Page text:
Can we stop acting like therapy is easy?

Sometimes I wondered if my counselor was made of marble. Her poker face – cold, impassive, like the beady eyes of a goldfish – just never broke. It seemed like I could strip naked in front of her and get nothing but a cough.

But when I had my breakdown in front of her, crumbling under pressure I couldn’t articulate, her armor cracked. Months of unexpressed trauma came bubbling forth, through hot tears and dripping snot – but instead of the gentle understanding I longed for, I saw a look of panic in her eyes, a frenzy in her speech. 

She wasn’t in control of the situation, I couldn’t talk through the frog in my throat, and she didn’t know what to do.

“I don’t think I can help you anymore,” she said.

I’d always held out hope I’d reach some miraculous breakthrough, as though a revelation would strike down from the sky as light streamed through the clouds. But sitting there on the squat couch across from her, my face flushed in shame, I’d never felt more alone.

For people dealing with mental illnesses, therapy suggestions beat like an ever-present pulse – but when it comes to the practical realities of visiting a therapist, the conversation tends to go mute. We need to have a more honest, open cultural conversation around mental illness, even if the truth can be discouraging.

Therapy just isn’t easy as it’s made out to be. And oversimplifying the conversation by not acknowledging that fact, while comforting in the short term, is setting people up for failure and disappointment.

A therapist is not your friend – and that’s by design. To underwrite them as a friendly Mr. Rogers-type figure is undermining the complicated line they have to walk. Their job is to point out the illogical, harmful, and counter-intuitive thought patterns that perpetuated your mental illness in the first place, and sometimes, the truth stings.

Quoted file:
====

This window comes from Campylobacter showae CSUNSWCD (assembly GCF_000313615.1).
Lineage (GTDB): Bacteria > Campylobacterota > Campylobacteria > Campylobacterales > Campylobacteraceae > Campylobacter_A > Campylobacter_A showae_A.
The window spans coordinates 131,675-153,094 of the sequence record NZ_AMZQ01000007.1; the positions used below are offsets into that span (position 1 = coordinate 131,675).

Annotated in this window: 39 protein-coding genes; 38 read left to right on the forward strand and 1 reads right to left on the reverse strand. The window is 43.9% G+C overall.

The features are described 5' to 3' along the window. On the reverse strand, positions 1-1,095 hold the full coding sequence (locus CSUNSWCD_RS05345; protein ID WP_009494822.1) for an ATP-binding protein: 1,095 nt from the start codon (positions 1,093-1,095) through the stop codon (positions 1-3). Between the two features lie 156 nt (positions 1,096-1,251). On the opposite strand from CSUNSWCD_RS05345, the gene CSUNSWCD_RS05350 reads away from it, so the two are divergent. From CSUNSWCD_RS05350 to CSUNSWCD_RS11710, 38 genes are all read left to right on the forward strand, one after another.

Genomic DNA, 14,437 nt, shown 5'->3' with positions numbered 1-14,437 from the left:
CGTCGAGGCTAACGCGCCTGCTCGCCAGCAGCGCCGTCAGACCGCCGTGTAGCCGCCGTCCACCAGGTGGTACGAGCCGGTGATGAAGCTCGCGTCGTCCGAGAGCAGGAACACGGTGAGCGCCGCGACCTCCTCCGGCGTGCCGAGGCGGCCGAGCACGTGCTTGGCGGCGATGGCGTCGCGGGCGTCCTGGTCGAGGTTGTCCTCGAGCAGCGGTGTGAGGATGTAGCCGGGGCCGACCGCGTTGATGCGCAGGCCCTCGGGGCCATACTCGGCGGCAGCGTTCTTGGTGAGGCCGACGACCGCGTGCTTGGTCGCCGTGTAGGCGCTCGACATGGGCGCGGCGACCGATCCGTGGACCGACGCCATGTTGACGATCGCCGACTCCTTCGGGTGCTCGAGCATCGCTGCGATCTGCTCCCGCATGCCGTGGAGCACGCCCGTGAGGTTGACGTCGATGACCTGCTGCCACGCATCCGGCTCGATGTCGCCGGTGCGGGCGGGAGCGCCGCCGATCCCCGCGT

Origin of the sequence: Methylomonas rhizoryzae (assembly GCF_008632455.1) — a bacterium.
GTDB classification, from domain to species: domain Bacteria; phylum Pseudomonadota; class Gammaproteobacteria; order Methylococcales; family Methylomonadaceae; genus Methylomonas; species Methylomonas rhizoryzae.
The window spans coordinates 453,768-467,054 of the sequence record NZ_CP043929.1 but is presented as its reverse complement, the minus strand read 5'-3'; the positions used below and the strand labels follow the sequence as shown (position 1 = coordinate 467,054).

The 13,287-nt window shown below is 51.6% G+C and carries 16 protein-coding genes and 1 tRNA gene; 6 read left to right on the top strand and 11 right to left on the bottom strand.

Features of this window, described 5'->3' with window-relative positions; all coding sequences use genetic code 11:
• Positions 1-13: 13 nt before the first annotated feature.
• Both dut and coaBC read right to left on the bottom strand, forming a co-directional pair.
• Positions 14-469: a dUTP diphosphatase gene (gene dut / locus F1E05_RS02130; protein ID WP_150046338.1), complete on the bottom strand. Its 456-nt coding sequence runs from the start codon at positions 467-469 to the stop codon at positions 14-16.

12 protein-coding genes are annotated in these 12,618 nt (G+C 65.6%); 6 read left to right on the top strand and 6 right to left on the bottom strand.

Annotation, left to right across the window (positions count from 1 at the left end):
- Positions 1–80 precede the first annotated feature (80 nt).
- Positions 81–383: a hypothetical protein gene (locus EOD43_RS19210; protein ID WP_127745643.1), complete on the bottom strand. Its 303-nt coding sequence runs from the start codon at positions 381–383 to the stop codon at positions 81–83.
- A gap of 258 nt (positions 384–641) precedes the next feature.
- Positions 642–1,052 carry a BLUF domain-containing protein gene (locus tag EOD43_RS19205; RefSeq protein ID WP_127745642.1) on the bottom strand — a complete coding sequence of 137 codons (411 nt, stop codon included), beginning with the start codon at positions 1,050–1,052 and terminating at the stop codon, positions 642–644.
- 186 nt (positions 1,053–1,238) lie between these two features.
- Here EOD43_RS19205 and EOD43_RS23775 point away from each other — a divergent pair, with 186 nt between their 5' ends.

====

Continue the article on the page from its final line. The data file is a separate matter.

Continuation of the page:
It’s incredibly uncomfortable to look your demons in the face, to realize you could be making your own problems worse for yourself, or to be told point blank that your hygiene has deteriorated in the past month.

And it’s not a revolving door. You don’t just walk out after a set number of appointments feeling better about yourself. There’s rarely one solitary epiphany – improving your mental health is a long, bumpy road, and you have to be prepared for detours on the way. 

Don’t treat therapy as a simple solution. It’s anything but.

That’s not to mention the fact that not every therapist works for you – and vice-versa. It’s not unheard of for a therapist to refer a client to someone more equipped to deal with your circumstances, or perhaps someone the client may simply better connect with.

Therapy is a relationship, and sometimes, they just don’t pan out. Frequently, you have to shop around.

My counselor wasn’t a bad person for referring me to other therapists, and I assume she was perfectly qualified. But when therapy is treated as the be-all, end-all to recovery, rather than an evolving, often messy process, it’s hard not to feel like a bump in the road means game over.

Therapy is not a promise of salvation. It’s not guaranteed to work the first time, the second, the third, or any, for the matter.

That doesn’t mean you shouldn’t go to a therapist when you’re in need. It means we need to be more compassionate and understanding about the realities of recovery, and give clients and counselors the credit they deserve for the challenging process they overcome.

Therapy isn’t easy, and it doesn’t always work – but don’t let that discourage you. Acknowledge to yourself, your friends, and your family that this is going to be a challenging and sometimes uncomfortable journey.

The rewards are worth it.

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